But why doesn’t Craig rule out consciousness for the same reason? After all, just as we do not find the number 7 creating matter, neither do we find any instance of consciousness creating matter. Can Craig produce any evidence demonstrating such a capacity to any form of consciousness? I would agree with Craig that we can imagine such a consciousness. But this does not address my question here. What evidence can Craig point to which shows that any conscious activity can produce physical substances? Every example of consciousness that we can find in reality (and, importantly, apart from what we imagine) belongs to a biological organism, such as beetles, frogs, goats, chimpanzees, and even human beings. Does any biological organism possess a type of consciousness which can bring matter into existence? If Craig can produce such an organism, I would love to see it. Perhaps it could create a pile of money for us all. But it will not do if all Craig can say here is that there must be such a consciousness in some realm beyond the reach of our rational faculties and that we must have “faith” that it is real. That is the realm of imagination, not facts.
Such “reasoning” is simply laughable. And yet, Craig has made a career of giving the absurdity of his religious beliefs the gloss of academic prestige. In the final analysis, however, he cannot outrun the fact that his religious beliefs are founded on fantasy.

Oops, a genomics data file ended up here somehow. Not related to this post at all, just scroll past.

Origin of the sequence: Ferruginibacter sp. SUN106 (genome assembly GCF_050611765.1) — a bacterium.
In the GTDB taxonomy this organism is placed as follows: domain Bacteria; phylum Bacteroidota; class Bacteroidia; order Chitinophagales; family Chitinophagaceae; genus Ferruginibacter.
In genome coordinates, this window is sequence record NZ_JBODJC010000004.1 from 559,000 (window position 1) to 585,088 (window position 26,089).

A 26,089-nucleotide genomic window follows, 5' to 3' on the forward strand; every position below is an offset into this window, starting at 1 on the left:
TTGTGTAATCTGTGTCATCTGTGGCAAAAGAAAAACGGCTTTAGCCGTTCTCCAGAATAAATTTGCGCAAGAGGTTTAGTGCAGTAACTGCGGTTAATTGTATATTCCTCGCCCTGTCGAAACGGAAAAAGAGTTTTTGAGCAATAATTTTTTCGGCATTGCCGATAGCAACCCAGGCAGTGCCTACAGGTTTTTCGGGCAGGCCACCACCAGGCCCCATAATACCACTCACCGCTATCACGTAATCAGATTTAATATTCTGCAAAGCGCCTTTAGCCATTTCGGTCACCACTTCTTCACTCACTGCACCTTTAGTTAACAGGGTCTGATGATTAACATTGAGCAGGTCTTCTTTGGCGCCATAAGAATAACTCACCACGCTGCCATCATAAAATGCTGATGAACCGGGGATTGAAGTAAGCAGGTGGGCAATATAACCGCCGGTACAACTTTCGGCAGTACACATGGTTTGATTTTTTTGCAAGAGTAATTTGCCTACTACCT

When apologists cite scientists, such as Craig has done here, as leading authorities in the field of cosmological research suggesting that the universe had a beginning, and imply that their research confirms theological beliefs, two fundamental questions come to mind.
First, I would like to know whether or not these scientists are saying that existence as such had a beginning – that prior to the Big Bang or whatever explosive event is hypothesized to have occurred, nothing whatsoever existed. If not, then we certainly would not need to explain the fact that existence exists by reference to something allegedly existing outside existence (as if that would do any good in the first place). If they are claiming that existence did have a beginning (i.e., that before the Big Bang, nothing whatsoever existed), then clearly there would be nothing that existed prior to existence coming into existence that could be responsible for causing existence to exist, which would rule out the Christian god. Neither alternative holds any promise for theism.
As we saw above, Alan Guth himself does not hold that existence came into being with the Big Bang. Since existence is eternal (indeed, time presupposes existence), there’s nothing for Craig’s god to explain. An “explanation” which does no explaining cannot be accepted as “the best explanation” for anything.